Eric Hoffer's True Believer Checklist

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Eric Hoffer's acclaimed 1950's bestseller, The True Believer, was a seminal and timely analysis on fanaticism. His critical arguments can be expressed by the following:

1. Fanaticism is not total commitment to a particular ideology, but a general frame of mind; to the fanatic, ideologies are interchangeable.
2. Fanaticism derives from the frustration and sense of personal failure individuals experience during periods of rapid social change.
3. Fanaticism sometimes serves a good end; a nation's creative potential better survives revolution than social stagnation.
4. Successful mass movements foster self-sacrifice over self-fulfillment. The latter is assigned to an ever-receding future, often evoked from an idealized past.
5. As the past and future are fictionalized, so must be the present. Mass leaders must invest their goal with drama and make-believe in order to exact that degree of self-sacrifice that alone liberated them and their followers from self-contempt and self-rejection.
6. Successful mass movements are largely effected by negative personality types acting upon their most negative impulses (cowardice, for example, may compel belief in fanatical ideology in order to rationalize craven behavior).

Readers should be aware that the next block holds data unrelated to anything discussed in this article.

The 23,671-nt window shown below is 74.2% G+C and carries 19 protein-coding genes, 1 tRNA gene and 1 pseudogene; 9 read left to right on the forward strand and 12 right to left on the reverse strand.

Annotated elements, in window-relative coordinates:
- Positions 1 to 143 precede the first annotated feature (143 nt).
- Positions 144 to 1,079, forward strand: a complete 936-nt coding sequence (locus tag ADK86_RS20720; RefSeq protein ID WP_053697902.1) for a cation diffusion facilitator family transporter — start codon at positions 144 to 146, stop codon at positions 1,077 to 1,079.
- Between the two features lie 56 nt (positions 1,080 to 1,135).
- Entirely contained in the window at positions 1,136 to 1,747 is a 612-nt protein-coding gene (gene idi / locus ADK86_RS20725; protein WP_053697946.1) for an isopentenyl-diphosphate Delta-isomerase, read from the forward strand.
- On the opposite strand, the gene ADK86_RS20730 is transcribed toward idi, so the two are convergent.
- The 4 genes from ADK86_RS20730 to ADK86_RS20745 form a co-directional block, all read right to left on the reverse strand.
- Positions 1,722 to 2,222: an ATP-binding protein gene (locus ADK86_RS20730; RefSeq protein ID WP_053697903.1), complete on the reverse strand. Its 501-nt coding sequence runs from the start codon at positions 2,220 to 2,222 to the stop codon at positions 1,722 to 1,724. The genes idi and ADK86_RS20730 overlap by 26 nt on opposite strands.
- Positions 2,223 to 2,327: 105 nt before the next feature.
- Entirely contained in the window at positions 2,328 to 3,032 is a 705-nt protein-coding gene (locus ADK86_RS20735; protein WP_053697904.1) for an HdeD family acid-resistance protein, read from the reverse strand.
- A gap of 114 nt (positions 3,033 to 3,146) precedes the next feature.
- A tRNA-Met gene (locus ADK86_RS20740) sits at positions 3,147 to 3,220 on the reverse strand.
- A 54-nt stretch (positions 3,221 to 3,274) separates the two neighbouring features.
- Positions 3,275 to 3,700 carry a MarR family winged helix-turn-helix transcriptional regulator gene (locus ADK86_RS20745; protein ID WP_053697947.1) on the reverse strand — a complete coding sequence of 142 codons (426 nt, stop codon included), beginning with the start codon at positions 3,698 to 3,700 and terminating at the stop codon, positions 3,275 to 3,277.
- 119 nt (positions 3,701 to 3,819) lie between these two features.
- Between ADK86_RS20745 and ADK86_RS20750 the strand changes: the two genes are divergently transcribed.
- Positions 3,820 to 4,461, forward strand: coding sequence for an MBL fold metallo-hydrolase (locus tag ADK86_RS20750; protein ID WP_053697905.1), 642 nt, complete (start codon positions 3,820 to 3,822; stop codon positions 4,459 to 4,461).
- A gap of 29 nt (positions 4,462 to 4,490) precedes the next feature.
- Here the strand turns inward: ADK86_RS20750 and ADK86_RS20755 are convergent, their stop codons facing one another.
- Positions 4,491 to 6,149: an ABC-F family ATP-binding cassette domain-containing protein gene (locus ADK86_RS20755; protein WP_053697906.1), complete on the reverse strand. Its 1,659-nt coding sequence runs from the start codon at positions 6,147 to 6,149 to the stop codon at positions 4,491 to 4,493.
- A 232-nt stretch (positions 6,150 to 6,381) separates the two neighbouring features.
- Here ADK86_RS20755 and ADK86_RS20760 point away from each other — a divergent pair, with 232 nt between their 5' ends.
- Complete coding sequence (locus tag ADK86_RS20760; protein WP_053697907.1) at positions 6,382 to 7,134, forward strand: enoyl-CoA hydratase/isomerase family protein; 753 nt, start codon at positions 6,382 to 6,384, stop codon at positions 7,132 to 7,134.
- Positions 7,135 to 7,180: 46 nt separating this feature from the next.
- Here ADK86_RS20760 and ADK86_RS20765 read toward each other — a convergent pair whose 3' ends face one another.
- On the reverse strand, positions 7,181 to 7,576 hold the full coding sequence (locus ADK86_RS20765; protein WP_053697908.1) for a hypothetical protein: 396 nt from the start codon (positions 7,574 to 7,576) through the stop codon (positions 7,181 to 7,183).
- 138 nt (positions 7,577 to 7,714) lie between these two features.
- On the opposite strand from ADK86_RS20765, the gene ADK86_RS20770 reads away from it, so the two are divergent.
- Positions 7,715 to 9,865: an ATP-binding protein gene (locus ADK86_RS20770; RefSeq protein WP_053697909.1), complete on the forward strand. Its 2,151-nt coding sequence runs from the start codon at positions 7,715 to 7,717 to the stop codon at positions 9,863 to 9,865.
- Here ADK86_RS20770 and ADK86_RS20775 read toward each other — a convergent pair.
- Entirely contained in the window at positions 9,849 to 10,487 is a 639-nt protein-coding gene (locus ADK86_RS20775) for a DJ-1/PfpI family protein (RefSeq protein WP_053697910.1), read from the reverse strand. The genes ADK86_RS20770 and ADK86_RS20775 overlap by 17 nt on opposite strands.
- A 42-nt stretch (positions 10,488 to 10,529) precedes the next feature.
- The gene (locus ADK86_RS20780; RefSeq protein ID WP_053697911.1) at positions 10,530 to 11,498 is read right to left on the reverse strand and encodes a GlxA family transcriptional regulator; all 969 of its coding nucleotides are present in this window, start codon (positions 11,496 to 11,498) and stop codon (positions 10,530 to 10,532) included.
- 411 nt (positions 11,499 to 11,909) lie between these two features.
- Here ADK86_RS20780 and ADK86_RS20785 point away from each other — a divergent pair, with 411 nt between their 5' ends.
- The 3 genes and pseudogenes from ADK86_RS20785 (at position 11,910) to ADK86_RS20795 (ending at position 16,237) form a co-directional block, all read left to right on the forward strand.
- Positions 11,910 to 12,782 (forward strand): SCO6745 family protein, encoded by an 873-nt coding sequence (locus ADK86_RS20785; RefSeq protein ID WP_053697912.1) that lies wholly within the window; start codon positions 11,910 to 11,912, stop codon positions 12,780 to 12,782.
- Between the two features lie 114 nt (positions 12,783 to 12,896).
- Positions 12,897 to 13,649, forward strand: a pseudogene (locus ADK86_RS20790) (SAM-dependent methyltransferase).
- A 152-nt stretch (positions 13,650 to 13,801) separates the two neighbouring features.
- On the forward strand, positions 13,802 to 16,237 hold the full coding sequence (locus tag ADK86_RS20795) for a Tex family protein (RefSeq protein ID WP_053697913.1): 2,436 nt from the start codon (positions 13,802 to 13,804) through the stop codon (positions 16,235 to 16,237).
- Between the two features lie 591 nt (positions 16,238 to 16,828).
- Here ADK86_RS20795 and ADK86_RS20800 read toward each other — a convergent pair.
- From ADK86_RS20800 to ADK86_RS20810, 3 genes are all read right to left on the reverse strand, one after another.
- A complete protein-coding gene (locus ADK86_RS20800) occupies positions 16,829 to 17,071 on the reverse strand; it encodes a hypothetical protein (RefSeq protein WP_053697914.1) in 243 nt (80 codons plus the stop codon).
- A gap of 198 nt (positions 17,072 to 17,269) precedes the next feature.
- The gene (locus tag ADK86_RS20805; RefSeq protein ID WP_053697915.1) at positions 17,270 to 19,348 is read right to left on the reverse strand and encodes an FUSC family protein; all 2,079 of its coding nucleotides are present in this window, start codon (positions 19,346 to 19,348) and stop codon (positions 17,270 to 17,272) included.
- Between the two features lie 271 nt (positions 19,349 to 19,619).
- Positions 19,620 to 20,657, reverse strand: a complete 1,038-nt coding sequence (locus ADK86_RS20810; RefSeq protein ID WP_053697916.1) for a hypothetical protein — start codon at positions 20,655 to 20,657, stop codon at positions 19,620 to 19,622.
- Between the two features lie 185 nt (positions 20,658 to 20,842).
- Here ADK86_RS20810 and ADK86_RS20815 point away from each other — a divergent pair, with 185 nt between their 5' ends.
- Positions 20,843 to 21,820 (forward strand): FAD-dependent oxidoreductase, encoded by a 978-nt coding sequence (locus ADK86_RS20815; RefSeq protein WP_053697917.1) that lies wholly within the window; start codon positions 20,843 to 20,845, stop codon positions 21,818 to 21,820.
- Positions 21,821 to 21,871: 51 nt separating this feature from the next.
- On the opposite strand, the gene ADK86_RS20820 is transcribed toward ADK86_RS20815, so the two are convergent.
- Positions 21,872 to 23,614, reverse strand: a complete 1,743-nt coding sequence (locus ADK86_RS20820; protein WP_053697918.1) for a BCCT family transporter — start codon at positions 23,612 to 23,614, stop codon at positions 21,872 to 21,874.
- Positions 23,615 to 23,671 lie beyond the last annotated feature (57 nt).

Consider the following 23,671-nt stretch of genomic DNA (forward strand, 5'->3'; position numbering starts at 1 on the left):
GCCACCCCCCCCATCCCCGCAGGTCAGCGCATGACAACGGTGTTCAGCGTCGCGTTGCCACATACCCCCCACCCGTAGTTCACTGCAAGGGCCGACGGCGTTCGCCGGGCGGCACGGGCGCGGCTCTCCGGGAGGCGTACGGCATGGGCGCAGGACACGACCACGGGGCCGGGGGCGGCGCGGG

7. The hope, pride, and confidence enjoyed by the "unified" (politically committed) individual derive from his sense of being "delivered from the meaningless burden of an autonomous existence."
8. Some sort of faith is indispensable for most people. Those who discredit one faith create the need for another.
9. Only the fanatic can effect total upheaval. He will not accept reform because the world that has thwarted his own (often artistic) aspiration must be torn up root and branch. He alone will proceed beyond propaganda to coercion.
10. Slogans to the contrary, the fanatic has no use for "freedom and equality" as commonly understood. To him "freedom" means never having to make a choice and "equality" means never encountering his betters.

The most visible contemporary "true believers" manifest themselves in the Religious Right, particularly televangelism. True Believers are sharply contrasted with self-motivated people who aren't afraid to take a stand for their own carefully considered commitments.


-excerpted from a Free Inquiry article by Richard Arnold, Winter 1994/95 issue